Putting myself in that role, I can imagine being overjoyed and loving being pregnant. Since I in no way shape or form want to do so the idea makes me sick to my stomach and hearing another heartbeat inside me would be as pleasant as finding out you have a giant, sentient, intestinal worm.
    It’s not fair. I have worked for the SPCA, I work for the vet clinic who does the euthanasia for the pound. As a human I acknowledge enough selfishness that I will put humans before animals if forced to, but at the end of the day I do not think an unwanted human is more important than an unwanted pet. Every dog, cat and domestic rat in the world exists because human’s wanted them for our own gratification, and we owe them care. Living in the real world, sometimes a pleasant death is all the care we can give them.
    Hence, after holding cats who have been abandoned, with fleas and worms and lice, rotten teeth and hyperthyroid and FIV, cats who were the cutest kittens, whose welcome ran out and they were abandoned and now are the most friendly, wonderful animals but no one wants them, after killing those cats and dogs and creatures who exist wanting nothing but your time and affection I will have no problem aborting a foetus. None.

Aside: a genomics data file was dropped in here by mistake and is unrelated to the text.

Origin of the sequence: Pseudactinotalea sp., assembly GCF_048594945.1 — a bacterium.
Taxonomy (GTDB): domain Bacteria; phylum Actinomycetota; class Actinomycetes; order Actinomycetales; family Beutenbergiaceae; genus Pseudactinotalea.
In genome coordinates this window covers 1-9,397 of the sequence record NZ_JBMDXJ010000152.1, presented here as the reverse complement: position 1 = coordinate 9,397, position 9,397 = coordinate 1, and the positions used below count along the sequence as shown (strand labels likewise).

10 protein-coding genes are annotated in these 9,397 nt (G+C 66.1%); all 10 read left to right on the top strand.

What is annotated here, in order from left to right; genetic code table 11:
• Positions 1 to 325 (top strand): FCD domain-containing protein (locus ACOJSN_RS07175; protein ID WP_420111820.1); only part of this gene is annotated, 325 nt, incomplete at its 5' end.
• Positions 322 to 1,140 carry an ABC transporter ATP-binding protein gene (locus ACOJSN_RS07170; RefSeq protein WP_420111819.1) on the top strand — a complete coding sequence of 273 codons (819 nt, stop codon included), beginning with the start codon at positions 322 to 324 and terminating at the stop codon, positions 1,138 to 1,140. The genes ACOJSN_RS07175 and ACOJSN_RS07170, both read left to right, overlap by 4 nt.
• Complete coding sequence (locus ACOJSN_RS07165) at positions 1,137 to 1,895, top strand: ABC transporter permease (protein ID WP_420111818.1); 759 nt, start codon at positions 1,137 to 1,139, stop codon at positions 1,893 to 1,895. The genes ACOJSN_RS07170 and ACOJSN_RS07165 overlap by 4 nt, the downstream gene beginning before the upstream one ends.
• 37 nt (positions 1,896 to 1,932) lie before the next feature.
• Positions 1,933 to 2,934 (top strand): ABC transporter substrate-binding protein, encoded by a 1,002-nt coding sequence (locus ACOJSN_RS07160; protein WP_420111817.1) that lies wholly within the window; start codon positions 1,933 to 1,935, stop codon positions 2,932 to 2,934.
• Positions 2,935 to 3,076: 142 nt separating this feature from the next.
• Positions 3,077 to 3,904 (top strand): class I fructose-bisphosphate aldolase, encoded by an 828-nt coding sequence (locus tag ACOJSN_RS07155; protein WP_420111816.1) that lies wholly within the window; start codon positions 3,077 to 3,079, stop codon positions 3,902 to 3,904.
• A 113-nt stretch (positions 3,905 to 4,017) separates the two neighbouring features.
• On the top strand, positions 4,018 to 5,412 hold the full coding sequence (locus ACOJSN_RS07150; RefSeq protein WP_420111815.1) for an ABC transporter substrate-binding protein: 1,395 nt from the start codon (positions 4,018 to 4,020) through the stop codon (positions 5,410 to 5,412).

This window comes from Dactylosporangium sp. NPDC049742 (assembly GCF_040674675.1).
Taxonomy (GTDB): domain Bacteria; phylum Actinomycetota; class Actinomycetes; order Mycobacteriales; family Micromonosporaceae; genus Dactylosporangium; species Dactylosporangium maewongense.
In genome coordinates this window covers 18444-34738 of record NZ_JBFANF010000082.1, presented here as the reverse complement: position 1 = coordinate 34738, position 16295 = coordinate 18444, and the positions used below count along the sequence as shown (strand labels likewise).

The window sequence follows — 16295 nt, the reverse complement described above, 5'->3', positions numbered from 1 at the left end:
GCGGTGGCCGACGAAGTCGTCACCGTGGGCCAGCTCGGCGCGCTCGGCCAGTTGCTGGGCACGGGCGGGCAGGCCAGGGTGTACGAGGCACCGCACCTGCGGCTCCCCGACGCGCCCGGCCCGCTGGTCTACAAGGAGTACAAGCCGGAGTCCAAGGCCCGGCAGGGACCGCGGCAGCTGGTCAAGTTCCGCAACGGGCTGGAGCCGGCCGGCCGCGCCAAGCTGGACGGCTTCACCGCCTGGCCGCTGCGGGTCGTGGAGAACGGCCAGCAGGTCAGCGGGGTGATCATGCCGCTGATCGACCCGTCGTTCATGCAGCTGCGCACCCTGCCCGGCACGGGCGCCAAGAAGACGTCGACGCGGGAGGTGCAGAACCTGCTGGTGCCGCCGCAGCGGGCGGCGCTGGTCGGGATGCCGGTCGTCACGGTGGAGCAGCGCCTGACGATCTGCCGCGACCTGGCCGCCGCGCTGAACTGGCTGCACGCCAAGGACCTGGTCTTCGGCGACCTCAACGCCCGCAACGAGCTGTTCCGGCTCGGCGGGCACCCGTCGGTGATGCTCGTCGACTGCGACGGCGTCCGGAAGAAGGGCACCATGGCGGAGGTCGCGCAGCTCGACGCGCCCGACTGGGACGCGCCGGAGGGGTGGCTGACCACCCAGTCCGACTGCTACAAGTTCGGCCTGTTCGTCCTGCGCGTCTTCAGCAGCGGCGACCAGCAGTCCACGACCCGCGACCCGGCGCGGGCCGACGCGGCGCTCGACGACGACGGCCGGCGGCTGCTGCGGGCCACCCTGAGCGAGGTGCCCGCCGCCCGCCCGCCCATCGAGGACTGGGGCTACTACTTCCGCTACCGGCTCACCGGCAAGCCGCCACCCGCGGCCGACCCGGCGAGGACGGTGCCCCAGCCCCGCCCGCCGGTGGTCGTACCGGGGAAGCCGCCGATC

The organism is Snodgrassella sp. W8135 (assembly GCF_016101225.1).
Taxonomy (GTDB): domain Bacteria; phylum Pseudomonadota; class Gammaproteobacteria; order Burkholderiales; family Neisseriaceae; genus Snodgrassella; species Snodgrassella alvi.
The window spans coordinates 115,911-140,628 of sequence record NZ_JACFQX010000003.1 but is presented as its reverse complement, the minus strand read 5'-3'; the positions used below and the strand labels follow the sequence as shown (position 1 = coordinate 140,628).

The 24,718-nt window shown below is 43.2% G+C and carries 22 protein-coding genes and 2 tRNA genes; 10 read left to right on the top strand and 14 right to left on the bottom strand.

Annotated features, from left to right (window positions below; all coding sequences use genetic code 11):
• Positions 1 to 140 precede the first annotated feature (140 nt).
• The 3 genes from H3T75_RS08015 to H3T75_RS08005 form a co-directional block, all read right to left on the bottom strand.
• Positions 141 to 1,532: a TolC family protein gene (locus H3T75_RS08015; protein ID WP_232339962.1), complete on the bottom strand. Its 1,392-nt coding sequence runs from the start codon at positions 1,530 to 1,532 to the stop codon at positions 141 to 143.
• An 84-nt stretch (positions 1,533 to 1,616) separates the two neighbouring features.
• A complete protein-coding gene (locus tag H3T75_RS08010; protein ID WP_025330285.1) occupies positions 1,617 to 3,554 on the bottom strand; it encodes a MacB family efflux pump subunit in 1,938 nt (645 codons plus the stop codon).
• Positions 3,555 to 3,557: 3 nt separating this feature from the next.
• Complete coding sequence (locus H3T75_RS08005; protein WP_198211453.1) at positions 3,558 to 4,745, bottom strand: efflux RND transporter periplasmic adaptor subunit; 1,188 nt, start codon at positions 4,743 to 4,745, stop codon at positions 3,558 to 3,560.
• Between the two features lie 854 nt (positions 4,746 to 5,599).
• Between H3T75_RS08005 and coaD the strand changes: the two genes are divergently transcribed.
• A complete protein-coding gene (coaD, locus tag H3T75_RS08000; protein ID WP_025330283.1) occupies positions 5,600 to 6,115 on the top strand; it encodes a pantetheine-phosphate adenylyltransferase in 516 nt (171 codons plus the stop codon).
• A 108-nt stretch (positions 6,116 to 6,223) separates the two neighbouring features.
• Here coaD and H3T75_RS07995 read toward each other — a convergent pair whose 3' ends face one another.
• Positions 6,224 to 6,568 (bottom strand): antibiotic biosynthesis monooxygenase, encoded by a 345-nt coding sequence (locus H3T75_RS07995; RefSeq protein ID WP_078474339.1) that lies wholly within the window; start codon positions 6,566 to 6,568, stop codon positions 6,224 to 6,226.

I am sick of emotional arguments. It hurts to kill animals, but you adjust. Not everyone has learnt to live with that pain, so they are told they’re killing their babies, beseeched to have empathy for their unborn child, and they give in because it hurts. THIS IS NOT A GOOD REASON TO HAVE A CHILD.
    I want every child to have a loving parent who wants to be a parent. This does not mean planned. This does not mean a nuclear family, or heterosexual parents. It just mean parents who want to dedicate their time, money, energy and life to a child. Every child deserves that.
    [/rant]

  • Jewell

    I’d also like to make a note that at the Red River Women’s Center in Fargo, ND abortions are only done on Wednesdays every week, so making an appointment and keeping it can be very difficult. I escort at the clinic every other Wednesday and I assure you, some of these women travel from clear across the state to receive an abortion. Truly I don’t know how many of these women handle the hardships in ND for women’s reproductive rights.